Researchers in international development have long argued that the high costs of doing business harms prosperity in developing countries, a claim that invites the question of why governments impose these costs and why societies fail to enact reforms reducing them. This book seeks to answer the question by looking at the case of Brazil, a large and highly unequal economy riddled with state-imposed transaction costs. By delving into the political dynamics underlying a costly business environment, this book provides the reader with novel insights into crony capitalism and inequality. It argues that the root cause of a costly business environment is the collusion between political actors, bureaucrats and business insiders. Politicians and bureaucrats relish their discretion over rules and policies as a power resource, since they can increase or decrease the costs of doing business faced by firms and sectors. Business insiders collude with government agents to access the loopholes that decrease the cost of doing business, thus gaining a competitive edge over outsiders. This gives the insiders weaker preferences for reforms that could decrease the overall cost of doing business. By pursuing their self-interest, these actors create a low-level equilibrium that perpetuates crony capitalism and inequality to the detriment of overall prosperity. The book makes its case with a sophisticated combination of formal modeling, quantitative analyses and in-depth case studies of tax policy and of the pharmaceutical and agricultural sectors in Brazil. Observers have declared the need for reforms that improve the business environment in developing countries for a long time. However, the findings presented in this book suggest they might have underestimated the challenge ahead. Scholars and policy-makers in international development, business politics and political economy will be interested in the innovative perspective of this book.
Table of Contents
List of figures
List of tables
1 Cronyism, growth and inequality
Ricardo’s predicament and the argument in short
Contribution: understanding Ricardo’s predicament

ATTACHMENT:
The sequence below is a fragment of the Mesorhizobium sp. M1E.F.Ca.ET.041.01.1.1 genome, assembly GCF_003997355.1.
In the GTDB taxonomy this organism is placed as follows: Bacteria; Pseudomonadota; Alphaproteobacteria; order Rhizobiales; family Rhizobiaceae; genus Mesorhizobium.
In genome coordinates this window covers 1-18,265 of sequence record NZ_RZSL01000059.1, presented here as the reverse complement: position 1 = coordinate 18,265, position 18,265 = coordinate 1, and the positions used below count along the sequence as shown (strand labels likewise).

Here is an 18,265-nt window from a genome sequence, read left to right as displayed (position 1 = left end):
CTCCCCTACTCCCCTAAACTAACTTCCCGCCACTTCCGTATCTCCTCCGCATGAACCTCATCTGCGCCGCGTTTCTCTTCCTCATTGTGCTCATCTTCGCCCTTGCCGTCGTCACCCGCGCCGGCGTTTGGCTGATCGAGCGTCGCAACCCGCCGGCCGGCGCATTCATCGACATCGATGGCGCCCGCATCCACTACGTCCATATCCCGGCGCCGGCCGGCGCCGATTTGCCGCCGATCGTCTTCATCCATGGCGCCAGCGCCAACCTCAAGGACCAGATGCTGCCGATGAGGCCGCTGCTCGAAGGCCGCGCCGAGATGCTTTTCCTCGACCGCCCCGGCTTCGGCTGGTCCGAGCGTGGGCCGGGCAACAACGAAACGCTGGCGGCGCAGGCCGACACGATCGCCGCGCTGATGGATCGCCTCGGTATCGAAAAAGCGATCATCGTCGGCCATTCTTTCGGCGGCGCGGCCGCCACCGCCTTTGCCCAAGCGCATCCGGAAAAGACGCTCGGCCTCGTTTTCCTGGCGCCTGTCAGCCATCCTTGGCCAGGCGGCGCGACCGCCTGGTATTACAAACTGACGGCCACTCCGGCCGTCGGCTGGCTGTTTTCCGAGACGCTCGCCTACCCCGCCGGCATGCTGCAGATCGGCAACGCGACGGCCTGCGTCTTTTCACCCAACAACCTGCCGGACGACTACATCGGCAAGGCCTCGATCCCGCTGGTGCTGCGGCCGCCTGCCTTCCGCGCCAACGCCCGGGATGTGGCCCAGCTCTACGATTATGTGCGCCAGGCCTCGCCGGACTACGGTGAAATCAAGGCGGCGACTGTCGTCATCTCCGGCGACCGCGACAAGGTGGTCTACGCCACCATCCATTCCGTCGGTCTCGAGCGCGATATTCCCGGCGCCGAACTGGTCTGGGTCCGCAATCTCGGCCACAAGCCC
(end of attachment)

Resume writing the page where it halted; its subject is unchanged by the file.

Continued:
Roadmap: a central puzzle and its explanation
Capitalism, regulation, Left and Right: a brief reflection
2 Crony capitalism actors, continuity and change
Crony capitalism in Brazil
Formalizing the argument
3 Industry leaders and political engagement
Are industry leaders more politically engaged?
Testing the hypothesis in Brazil
4 The politics of taxation in Brazil
Disjoint layering and the tax system
Subnational taxation and tax breaks
Functions and distortions of bureaucracies
The pharmaceutical industry in Brazil
The cases of São Paulo and Goiás
Anvisa: welcomed but unloved
Why not fight back against regulatory distortion?
The agricultural boom in Brazil
Demand for Pareto optimal reforms
The bootstrap sector?
The political clout of agribusiness
Danilo Rocha Limoeiro holds a Ph.D. in Political Science from MIT and a Master’s degree with distinction from Oxford University. Currently, he is the co-founder of Turivius, a company dedicated to helping developing countries decrease bureaucracy through technology.
"That Brazil is notoriously one of the hardest countries in the world to do business is often decried but largely unexplained. Combining a sophisticated theoretical approach with careful case studies of tax policies and the pharmaceutical and agricultural sectors, this innovative work shines a spotlight on the political equilibrium that sustains high transaction costs: politicians enjoy leverage over economic actors, who do not collectively resist because well-connected businesses benefit from a regulatory regime that raises the barriers to entry for new entrepreneurs. This book should be of broad interest to students of the political economy of emerging market economies." — Frances Hagopian, Harvard University
"Observers in Brazil have long lamented both the excessive regulation by the public sector and the overweening power of big business in the private sector. This deeply researched book finally puts them together, under sustained scrutiny, to show how they are mutually reinforcing. Far from being a fervent advocate of free markets, big business in fact benefits from, and politically supports, the detailed rules and regulations that give big business a leg up and keep potential competitors out. Scholars of market reform and business power, in Brazil and elsewhere, will want to read this innovative and troubling book." — Ben Ross Schneider, MIT